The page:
Growing up in the USA, I didn’t know anyone who celebrated Midsummer Night. I had studied the Shakespeare play in high school, but still didn’t think of the summer solstice as a holiday that people celebrated until the late 1970’s, when I went on an reading binge of the novels of Ursula Le Guin. In her Earthsea series, there is a detailed description of the celebration of Midsummer Night, which included dancing until dawn. All the holidays I had ever known were either religious or political and rather tedious, but this sounded like a holiday that I would actually enjoy celebrating!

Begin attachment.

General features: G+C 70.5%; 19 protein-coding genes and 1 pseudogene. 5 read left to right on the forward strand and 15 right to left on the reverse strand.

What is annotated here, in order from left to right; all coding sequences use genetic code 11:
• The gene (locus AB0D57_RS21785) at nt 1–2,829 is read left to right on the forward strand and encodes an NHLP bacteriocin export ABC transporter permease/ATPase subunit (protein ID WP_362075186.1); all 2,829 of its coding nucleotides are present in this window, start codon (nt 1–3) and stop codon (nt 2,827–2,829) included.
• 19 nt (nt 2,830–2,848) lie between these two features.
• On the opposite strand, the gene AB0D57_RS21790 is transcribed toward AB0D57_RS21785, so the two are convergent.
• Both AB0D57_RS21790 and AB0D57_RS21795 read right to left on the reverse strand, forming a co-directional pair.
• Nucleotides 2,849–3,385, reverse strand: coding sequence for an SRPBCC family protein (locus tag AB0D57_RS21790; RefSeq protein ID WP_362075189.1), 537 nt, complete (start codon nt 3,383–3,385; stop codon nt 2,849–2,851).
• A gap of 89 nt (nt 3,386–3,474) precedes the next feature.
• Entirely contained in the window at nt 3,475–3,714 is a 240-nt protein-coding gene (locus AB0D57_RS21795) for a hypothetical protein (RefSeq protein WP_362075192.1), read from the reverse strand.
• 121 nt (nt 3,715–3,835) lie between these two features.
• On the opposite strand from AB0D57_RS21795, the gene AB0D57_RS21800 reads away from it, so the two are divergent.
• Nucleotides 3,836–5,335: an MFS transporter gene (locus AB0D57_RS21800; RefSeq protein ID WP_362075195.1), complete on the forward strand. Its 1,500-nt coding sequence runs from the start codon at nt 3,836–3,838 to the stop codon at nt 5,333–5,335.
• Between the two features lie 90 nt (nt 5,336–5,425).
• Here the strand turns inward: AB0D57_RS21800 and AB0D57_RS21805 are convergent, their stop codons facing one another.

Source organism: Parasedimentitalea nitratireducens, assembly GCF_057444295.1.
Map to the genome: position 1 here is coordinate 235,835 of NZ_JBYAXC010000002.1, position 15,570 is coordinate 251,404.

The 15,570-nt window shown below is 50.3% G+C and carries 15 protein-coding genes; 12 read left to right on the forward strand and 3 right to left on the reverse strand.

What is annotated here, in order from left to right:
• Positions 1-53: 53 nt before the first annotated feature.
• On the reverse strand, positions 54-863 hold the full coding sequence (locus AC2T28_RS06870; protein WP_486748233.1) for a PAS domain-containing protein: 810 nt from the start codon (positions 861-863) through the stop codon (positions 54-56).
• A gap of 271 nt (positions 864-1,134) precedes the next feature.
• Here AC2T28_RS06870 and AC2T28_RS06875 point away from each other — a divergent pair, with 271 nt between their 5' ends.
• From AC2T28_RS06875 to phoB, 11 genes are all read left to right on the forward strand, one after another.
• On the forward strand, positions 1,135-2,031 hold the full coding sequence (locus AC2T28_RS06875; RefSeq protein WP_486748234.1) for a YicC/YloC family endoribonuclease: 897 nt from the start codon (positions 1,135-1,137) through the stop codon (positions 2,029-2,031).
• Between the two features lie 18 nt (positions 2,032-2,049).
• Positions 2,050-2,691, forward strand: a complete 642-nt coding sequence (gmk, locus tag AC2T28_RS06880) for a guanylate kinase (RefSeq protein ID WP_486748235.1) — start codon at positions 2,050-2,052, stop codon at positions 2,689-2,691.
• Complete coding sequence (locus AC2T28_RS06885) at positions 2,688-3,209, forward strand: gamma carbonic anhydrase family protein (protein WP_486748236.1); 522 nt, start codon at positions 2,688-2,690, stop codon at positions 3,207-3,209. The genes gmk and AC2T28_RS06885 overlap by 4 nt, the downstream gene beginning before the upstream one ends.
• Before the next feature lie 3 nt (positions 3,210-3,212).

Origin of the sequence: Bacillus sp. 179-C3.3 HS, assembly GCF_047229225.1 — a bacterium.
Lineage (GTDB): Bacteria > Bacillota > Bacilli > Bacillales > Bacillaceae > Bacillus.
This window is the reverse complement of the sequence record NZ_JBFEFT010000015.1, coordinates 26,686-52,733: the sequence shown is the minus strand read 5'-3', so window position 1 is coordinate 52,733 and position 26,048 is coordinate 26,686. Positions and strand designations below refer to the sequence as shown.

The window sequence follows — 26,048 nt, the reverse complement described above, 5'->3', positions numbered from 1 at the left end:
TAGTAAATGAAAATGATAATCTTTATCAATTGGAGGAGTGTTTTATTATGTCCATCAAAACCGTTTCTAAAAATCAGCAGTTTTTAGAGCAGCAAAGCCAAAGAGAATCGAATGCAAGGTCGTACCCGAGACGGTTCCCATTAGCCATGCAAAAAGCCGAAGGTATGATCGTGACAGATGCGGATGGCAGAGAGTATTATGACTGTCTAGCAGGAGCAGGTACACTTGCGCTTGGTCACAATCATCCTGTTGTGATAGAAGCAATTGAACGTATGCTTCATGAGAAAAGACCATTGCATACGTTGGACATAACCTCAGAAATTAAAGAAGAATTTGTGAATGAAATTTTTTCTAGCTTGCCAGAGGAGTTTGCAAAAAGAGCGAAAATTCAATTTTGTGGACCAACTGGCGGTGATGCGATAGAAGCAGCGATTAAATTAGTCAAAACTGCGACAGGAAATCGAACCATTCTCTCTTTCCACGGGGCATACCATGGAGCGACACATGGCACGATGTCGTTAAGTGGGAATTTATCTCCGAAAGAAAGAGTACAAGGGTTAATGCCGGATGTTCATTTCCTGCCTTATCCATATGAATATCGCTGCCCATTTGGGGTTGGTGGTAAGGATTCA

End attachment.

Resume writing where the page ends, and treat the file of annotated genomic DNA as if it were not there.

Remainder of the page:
The trio, Midsummer Night, was written for a concert of new chamber works in 1982 in Scottsdale, AZ. The work is in three lively movements.
Jazz Dance does not refer to “swing” jazz so much as the Jazz Fusion that flourished in the 1970’s, which is more rhythmically derivative of Hard Rock with straight eighth notes.
The second movement, Waltz, is a little more subdued, but slowly picks up the tempo to a point where the dance swings freely in one.
The last movement, Tarantella, though not as fast as the original dance, is never-the-less fast enough! The syncopation and counterpoint make it seem faster than it is. The tempo never falters. and continues to drive forward to a wild almost Bacchanalian finish. I have often performed the Tarantella separately, as it is a show piece all its own.piece all its own.